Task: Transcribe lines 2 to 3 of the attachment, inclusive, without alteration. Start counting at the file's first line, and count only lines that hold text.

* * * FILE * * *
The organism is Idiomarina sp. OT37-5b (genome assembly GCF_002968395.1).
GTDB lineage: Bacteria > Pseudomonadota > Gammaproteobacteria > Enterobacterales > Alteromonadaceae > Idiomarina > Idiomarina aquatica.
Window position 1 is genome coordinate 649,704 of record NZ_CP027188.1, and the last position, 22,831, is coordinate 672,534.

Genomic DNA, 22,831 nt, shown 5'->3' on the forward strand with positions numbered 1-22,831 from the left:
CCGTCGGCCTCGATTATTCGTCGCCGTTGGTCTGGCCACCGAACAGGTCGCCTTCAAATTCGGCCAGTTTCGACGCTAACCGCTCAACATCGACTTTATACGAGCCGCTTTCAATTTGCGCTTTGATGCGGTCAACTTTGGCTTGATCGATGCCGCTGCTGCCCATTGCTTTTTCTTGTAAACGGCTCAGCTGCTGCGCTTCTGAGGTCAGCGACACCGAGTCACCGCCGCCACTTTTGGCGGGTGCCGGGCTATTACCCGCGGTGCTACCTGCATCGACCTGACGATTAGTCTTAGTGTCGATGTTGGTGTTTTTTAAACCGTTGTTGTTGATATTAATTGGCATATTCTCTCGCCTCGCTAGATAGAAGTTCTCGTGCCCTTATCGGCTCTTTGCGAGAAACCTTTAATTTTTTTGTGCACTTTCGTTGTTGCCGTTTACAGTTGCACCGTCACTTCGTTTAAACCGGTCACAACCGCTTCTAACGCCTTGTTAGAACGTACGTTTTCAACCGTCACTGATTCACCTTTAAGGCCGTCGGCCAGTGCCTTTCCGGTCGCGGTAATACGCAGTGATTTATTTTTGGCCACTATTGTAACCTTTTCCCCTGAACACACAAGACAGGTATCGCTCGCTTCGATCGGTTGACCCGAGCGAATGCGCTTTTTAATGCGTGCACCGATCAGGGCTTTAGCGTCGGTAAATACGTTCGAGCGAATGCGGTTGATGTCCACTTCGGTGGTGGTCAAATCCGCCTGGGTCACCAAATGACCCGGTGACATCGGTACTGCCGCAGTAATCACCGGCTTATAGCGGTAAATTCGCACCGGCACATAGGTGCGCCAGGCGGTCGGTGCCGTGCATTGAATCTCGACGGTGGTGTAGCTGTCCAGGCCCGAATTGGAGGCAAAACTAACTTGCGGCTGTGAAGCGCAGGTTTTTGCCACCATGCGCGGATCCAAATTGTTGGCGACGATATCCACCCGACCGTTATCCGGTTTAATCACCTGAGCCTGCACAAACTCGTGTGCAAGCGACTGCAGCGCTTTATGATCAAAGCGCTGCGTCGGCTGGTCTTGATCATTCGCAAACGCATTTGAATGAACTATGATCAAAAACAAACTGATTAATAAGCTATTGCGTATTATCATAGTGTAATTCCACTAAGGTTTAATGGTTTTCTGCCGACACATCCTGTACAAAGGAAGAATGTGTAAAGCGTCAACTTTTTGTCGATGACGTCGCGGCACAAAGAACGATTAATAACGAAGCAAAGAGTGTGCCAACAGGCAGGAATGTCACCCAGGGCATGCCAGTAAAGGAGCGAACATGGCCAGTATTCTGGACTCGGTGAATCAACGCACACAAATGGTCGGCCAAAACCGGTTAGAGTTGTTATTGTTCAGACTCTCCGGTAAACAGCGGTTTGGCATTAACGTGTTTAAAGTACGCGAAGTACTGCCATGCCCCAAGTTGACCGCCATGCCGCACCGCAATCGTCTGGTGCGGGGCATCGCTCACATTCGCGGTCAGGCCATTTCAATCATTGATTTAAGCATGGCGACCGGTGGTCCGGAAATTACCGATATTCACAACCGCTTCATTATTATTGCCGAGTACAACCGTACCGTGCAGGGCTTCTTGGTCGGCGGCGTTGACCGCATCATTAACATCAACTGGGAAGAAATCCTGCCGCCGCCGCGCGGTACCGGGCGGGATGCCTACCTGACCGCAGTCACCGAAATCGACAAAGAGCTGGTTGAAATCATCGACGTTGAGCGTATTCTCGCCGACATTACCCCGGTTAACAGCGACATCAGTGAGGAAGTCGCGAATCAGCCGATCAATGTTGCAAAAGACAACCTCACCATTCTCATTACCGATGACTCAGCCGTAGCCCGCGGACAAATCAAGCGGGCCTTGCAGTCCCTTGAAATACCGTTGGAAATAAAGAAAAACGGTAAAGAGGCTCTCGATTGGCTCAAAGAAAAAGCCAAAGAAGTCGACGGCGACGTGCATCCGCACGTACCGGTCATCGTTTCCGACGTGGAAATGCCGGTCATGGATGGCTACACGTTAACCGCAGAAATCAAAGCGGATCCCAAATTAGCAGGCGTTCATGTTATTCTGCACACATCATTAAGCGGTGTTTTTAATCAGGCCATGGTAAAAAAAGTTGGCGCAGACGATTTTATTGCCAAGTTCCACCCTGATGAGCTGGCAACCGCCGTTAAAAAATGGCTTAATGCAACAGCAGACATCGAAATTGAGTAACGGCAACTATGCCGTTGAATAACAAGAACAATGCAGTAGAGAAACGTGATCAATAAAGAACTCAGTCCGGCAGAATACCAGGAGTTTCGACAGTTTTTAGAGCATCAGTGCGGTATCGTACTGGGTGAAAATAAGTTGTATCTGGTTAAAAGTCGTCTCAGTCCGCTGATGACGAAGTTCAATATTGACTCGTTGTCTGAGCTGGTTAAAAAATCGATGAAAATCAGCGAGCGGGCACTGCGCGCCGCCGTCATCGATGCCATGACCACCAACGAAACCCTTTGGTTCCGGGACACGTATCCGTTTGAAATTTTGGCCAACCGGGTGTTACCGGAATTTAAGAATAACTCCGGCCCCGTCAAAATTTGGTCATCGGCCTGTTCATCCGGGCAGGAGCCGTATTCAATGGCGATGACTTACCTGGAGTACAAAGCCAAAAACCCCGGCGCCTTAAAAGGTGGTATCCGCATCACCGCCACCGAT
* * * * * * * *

GTDB lineage: Bacteria > Pseudomonadota > Gammaproteobacteria > Enterobacterales > Alteromonadaceae > Idiomarina > Idiomarina aquatica.
Window position 1 is genome coordinate 649,704 of record NZ_CP027188.1, and the last position, 22,831, is coordinate 672,534.